Isolation to Inclusion partners pay a visit to The Canal & River Trust in Leeds and Nottingham.

In September, partners in the From Isolation to Inclusion (I2I) project visited Leeds and Nottingham to learn more about the work of Canal & River Trust; the project’s UK partner that works with volunteers and communities across England and Wales to transform canals and rivers into spaces where local people want to spend time and feel better.

 

Better connections in blue spaces

Nottingham is ranked the 11th most deprived district in the UK and has worse outcomes than the national average for deprivation and older people living alone. It is known that deprivation and poor health outcomes are closely interlinked. More than 9 million people in the UK say they often or always feel lonely. Those with poorer health are also more likely to experience loneliness.

Councillor Nicola Heaton, the Sheriff of Nottingham, welcomed project partners on day 1. “Research shows that the positive effects of meaningful connections are even greater in green and blue spaces. Our canals run through some of our most afflicted areas. The Canal & River Trust is ideally placed to help, and From Isolation to Inclusion form a crucial part of this journey, making a difference for those in our communities that are most isolated and lonely”

“Research shows that the positive effects of meaningful connections are even greater in green and blue spaces. Our canals run through some of our most afflicted areas. The Canal & River Trust is ideally placed to help, and From Isolation to Inclusion form a crucial part of this journey, making a difference for those in our communities that are most isolated and lonely”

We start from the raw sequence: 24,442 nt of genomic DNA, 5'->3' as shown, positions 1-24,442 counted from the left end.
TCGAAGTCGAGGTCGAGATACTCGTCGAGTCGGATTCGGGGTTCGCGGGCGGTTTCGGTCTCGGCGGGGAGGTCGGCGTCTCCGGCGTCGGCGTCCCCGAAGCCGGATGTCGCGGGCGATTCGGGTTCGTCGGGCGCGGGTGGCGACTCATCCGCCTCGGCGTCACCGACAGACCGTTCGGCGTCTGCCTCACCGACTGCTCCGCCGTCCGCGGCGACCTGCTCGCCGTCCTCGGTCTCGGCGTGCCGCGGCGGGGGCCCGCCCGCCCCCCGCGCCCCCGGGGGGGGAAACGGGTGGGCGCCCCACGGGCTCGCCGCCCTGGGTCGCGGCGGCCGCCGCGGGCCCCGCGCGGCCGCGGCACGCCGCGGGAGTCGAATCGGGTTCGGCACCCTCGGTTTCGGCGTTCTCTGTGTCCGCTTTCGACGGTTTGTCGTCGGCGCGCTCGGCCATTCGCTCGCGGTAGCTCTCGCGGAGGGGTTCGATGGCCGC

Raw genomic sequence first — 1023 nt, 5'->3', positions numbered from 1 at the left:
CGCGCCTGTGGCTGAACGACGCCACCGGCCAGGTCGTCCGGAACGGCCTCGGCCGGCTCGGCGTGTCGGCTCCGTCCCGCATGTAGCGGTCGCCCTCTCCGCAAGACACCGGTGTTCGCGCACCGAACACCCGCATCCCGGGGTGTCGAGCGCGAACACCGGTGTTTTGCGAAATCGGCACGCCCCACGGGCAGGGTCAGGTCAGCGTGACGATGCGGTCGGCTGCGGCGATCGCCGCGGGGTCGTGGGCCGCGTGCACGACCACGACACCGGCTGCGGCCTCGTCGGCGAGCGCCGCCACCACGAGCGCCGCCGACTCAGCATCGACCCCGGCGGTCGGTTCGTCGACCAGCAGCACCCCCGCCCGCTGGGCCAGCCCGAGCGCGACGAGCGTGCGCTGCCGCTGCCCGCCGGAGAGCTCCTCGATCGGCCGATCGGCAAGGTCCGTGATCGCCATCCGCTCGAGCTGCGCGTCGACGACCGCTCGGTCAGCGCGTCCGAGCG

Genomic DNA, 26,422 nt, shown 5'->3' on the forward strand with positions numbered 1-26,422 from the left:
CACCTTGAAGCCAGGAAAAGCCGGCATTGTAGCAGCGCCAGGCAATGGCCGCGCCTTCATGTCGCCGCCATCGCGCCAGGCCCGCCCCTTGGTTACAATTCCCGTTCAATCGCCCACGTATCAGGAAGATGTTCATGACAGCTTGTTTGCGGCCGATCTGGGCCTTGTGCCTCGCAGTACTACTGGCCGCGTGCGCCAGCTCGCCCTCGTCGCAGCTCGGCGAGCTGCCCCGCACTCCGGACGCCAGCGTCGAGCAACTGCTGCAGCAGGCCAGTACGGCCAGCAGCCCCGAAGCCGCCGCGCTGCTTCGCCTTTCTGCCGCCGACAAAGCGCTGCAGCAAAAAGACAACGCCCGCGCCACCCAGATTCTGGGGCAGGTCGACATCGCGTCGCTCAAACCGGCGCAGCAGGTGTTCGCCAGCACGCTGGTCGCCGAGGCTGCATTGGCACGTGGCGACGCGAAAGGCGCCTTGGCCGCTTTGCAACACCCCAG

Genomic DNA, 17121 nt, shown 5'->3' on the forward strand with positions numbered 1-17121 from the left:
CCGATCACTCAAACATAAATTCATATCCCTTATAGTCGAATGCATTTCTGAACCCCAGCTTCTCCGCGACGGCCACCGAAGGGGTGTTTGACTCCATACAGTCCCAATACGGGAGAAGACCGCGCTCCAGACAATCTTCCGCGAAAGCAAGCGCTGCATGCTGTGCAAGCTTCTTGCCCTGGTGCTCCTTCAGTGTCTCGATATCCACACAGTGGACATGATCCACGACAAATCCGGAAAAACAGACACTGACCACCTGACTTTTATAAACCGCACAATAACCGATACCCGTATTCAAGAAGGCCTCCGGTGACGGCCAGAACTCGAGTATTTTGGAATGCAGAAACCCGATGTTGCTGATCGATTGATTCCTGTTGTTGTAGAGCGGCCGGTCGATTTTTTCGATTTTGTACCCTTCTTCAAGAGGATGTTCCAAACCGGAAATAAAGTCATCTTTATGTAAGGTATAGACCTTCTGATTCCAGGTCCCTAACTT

Double service

Many of the former industrial centres in the UK are situated along the country’s waterways. As the industry took on other forms, many of these areas sank into poverty. More than half of England and Wales’ network of canals and waterways rivers run through urban areas, in both small towns and larger cities. Many of these places are afflicted with higher-than-average deprivation.

Canal & River Trust works with volunteers and communities – creating social cohesion and meeting places and helping the Trust to transform canals and rivers into spaces where people want to spend time. I2I provides an excellent opportunity to reach out and connect, to demonstrate the benefits of waterways.

Packed programme

I2I partners spent one day in Nottingham and one day in Leeds. On the agenda was both workshop and discussions, as well as several presentations from, among others, The Campaign to End Loneliness, https://www.campaigntoendloneliness.org/ the Nottingham City Council, the Wolfpack project https://thewolfpackproject.org.uk/, the Nottingham Social Prescriber & Community Connector, the art therapist www.inspirativearts.co.uk​ facilitating the I2I Arts & Craft sessions.

In Leeds on Day 2 visitors travelled to Kirkstall Forge New Homes in Leeds, Different by Design – Kirkstall Forgeby the River Aire and met the local arts and crafts ‘community knitting’ group “Hookers and clickers” who I2I has previously worked with as part of a winter walk. yarnbombing a part of the canal The group also heard about the work being done in partnership with the rail operator Northern to encourage people to get out and about to pleasant places like this. The I2I group indeed saw this for themselves on a walk along the river – where by chance they encountered a member of the Leeds Canal Crew (set up through I2I) who said what a hugely positive effect getting involved with this group had had on him.